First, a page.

♫ It's a brick house. It's mighty mighty blocking all that signal out ♫
It's no secret.
Building structure and material is generally the leading cause of poor cell phone signal in America.
Even if you live in the boonies where cell tower distance is a big problem, having a metal roof or brick wall is basically the final death nail of any hope for carrier service to work inside your home.
3G & 4G LTE signals are radio frequency waves. And like all radio waves (cellular, wifi, AM/FM, satellite, etc.), just a bit of interference or obstruction and you've got reliability as durable as a 3-year old's attention span.
Today we look at the top building materials that utterly stop RF signals on their tracks.
But first a quick explainer.
How cell phone signal strength is really measured
The number of bars on your phone is really subjective.
It's not really tied to any standard. It's up to your carriers to decide how much is 1, 2, 3, 4 or full bars on their service.
So what's 1 bar on Verizon might be 2 on AT&T, 3 on Sprint or full bars on T-Mobile despite receiving the exact same signal and performing at the exact same speeds.
But luckily, there's a way to find out your true signal strength. It's called decibel (dB) reading.
Cell phone signal operates with a certain frequency:
-50 dBm to -120 dBm.
-50 dBm is full bars. -120 dBm is basically a dead zone. The closer you are to - 50 dBm, the better your signal.
So what does this have to with building material?
Well, building materials basically subtract dB from your signal when trying to enter your home. The more it subtracts, the closer you get to -120 dBm which is a dead zone.
Let's look at which materials obstruct 3G & 4G LTE signals.
The Top 11 Building Materials That KO Your Cell Phone Signal
11. Mother Nature (-3 to -20 dB)
Ok, so it's not technically building material, but nevertheless, a good starting point. Trees, mountains, hills, and even weather can affect your cell phone signal. Just how much though?
Rain: -3 to -5 dB
Foliage: -7 to -20 dB
Foliage is a very big problem since they're very capable of blocking cell signal, especially pine cones. Most homes and offices find their signal to be working much better in the autumn.
Falling leaves means less aerial obstructions. Yup.
10. Drywall /Sheetrock (-2 dB)
Your interior walls and ceilings are most likely made from drywall, and they are the first interior line of defense preventing signal from getting into the room.
9. Fiberglass Insulation (-2 dB)
Fiberglass insulation either in the walls or up in the attic also block cell signals. When tag-teaming with drywall, it's already at -4 dB which means signal outside is already cut by 50% by the time it enters your home.
8. Clear Glass (-4 dB)
While windows are great for letting in the light, view, and heat, they're also capable to reflecting and refracting cellular signal up to -4 dB.
7. Plywood (-4 to -6 dB)
Plywood is another sheet material that reduces 3G & 4G LTE signal. And if plywood gets wet and is not water resistance, it will act as a sponge capable of weakening signal up to -20 dB. Ouch.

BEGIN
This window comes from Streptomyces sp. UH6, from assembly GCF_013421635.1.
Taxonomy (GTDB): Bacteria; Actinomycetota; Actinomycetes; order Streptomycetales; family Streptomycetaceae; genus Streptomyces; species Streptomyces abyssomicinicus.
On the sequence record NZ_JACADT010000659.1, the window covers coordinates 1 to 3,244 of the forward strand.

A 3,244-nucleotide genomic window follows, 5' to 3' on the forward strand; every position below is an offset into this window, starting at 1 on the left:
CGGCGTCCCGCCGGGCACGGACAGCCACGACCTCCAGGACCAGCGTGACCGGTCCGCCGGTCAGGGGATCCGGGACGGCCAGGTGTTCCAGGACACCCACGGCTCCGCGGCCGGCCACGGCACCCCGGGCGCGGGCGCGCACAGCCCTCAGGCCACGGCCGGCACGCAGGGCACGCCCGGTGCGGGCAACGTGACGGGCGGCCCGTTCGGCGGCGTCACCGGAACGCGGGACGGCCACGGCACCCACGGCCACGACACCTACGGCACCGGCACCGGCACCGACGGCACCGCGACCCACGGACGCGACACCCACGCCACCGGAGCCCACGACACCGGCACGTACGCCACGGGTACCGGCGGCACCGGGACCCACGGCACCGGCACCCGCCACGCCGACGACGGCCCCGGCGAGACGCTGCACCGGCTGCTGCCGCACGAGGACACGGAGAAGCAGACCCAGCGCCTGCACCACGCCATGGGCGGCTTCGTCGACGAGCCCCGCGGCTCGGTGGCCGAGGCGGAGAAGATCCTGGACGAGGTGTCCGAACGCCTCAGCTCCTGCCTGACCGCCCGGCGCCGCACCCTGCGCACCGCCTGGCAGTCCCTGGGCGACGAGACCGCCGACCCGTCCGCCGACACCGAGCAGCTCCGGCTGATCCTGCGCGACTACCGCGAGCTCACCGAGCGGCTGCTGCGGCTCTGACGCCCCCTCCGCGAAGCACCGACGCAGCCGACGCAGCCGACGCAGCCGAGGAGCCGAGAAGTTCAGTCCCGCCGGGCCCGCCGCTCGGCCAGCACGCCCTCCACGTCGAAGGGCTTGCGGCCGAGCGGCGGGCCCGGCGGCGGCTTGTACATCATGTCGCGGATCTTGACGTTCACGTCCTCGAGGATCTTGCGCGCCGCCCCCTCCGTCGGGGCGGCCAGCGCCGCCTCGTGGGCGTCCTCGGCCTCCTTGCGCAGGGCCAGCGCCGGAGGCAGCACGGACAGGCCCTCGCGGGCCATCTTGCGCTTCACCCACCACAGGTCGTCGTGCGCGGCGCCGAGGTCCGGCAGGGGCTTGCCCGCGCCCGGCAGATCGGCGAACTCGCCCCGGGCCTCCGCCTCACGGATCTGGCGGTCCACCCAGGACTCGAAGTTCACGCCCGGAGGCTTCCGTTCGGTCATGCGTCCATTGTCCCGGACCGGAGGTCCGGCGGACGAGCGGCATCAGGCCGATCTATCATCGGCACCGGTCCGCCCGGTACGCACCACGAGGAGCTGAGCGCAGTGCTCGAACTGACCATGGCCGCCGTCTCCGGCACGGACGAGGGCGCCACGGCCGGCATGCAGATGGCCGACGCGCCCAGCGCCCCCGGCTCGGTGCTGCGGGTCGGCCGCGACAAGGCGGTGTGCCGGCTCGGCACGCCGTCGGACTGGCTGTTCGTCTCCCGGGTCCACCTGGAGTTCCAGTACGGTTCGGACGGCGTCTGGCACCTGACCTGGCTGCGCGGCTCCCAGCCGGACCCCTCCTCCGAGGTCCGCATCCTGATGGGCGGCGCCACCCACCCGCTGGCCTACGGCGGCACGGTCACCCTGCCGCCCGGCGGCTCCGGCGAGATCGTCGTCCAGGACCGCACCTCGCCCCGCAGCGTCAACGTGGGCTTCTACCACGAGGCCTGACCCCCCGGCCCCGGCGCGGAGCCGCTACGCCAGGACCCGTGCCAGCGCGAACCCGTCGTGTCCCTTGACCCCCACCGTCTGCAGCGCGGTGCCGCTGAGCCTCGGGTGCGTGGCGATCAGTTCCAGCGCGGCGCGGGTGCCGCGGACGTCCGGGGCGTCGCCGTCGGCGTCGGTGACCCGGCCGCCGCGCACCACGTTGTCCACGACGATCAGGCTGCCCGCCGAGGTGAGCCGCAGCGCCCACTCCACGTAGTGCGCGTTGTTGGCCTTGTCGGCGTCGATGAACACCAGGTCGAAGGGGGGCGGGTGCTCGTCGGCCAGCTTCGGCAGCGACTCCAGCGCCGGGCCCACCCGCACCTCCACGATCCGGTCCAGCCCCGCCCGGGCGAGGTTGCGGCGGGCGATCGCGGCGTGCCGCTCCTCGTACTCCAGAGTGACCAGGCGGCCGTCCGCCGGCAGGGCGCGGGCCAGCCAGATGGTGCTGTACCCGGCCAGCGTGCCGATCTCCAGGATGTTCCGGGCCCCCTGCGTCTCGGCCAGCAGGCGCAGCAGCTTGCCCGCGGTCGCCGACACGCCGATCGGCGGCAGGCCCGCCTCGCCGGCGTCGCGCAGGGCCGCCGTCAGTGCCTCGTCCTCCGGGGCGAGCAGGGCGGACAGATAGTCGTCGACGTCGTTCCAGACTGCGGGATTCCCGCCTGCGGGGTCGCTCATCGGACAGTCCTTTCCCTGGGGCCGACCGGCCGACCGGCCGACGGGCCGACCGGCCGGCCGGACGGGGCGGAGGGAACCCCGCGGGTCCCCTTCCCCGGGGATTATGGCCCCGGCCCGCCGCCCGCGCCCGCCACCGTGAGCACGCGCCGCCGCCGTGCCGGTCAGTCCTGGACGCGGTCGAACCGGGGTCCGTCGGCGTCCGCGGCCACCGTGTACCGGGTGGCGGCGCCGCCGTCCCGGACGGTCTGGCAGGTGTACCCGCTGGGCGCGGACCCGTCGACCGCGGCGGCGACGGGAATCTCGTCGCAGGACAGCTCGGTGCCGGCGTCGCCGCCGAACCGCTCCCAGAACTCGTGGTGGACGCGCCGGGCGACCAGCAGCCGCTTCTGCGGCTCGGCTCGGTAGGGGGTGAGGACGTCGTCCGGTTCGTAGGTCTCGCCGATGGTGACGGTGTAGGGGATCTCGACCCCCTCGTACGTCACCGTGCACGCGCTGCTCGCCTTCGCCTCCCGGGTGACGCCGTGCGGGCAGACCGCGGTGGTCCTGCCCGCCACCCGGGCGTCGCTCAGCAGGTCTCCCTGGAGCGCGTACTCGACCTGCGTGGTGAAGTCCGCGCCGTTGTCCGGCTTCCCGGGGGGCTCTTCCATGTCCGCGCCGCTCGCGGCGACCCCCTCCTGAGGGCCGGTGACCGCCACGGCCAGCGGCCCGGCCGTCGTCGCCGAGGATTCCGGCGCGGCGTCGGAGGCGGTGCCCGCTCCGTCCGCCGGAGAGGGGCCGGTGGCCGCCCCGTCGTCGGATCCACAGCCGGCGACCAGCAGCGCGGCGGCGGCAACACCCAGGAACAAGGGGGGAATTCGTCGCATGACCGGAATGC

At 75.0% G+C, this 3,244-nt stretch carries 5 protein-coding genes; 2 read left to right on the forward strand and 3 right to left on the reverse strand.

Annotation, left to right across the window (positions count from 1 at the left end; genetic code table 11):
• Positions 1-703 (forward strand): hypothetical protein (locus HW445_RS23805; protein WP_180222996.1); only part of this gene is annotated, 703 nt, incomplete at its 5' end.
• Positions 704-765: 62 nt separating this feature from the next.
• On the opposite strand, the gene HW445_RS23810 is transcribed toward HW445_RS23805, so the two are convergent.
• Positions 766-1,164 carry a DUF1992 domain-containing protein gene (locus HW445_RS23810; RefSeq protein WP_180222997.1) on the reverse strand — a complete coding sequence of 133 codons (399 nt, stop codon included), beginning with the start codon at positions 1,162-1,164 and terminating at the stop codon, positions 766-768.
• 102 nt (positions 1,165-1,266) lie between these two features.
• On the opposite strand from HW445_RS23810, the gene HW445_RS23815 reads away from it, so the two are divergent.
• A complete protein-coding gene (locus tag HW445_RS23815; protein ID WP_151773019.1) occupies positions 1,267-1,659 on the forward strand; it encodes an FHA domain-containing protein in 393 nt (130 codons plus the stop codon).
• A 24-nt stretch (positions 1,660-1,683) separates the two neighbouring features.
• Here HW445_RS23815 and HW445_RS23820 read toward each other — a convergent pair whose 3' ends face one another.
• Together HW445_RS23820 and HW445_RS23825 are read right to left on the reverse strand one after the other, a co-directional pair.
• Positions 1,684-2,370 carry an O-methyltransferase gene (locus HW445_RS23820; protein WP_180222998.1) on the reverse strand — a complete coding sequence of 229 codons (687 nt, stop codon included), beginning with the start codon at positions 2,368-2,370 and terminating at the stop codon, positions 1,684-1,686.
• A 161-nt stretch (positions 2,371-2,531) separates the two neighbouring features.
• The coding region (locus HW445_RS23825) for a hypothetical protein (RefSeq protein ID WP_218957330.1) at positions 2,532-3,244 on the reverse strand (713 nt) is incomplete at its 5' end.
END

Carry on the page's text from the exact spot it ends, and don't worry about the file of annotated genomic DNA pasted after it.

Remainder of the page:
6. Solid wood (-5 to -12 dB)
That nice wooden door or furnishing? A cell signal killer. Any type of wood from beech, ash, oak, mahogany, maple, etc. is very capable of absorbing and blocking signals. The thicker the wood the worse the signal.
5. Plaster (-8 to -16 dB)
Plaster is building material made from gypsum, lime or cement used for protective coating on walls and ceilings. Who would have though such a thin layer of paste could do that much damage?
4. Brick (-8 to -28 dB)
Bricks made from clay, shale, or cement is great building material for aesthetics and design. But while preventing the big bad wolf from blowing it down, it also shuts out cellular signals.
3. Concrete & cement: 6 inches (-10 to -20 dB)
No surprise here. Most modern buildings are made from concrete. Many architects depend on the industrial strength of concrete & cement to create robust structures, so many urban areas have challenges to get working signal indoors.
2. Tinted & Low-E Glass (-24 to -40 dB)
Newer building use energy-efficient material like low-e glass to keep heat out. Unfortunately, they're also good at reflecting cellular signal back.
1. Metal (-32 to -50 dB)
Aluminum, brass, copper, steel, iron, etc. Metal is the #1 cellular blocking material across all buildings in America. People with metal roofs find it difficult to get reception. Even having metal inside the home creates distortion for RF signals.
Literally almost anything under the sun can affect your cellular signal. When looking at the whole picture, a typical house with drywall, plaster, glass, and wood can lose up to -30 dB or more.
In "bar speak," that's about a loss of 2-4 bars, the difference between having working service outside and having none inside.
What other building material is affecting your home or office? Let us know in the comments below.
|Building Material||dB Loss|
|Foliage||-3 to -20|
|Plywood||-4 to -6|
|Solid wood||-5 to -12|
|Plaster||-8 to -16|
|Brick||-8 to -28|
|Concrete & cement (6 inches)||-10 to -20|
|Tinted & Low-E Glass||-24 to -40|
|Metal||-32 to -50|
How May We Help You?
Wilson Amplifiers is the leading provider of cell phone signal boosters. Cell phone boosters amplify 3G & 4G LTE for any phone with any carrier for home, office, or vehicle.
We seriously hate dropped calls and poor coverage, so it's our goal in life to stomp on spotty signal like the little roaches they are:
- Free consultation (ask us anything) with our US-based customer support (firstname.lastname@example.org) or call us at 1-800-568-2723.
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Ask us anything and we'll be glad to help.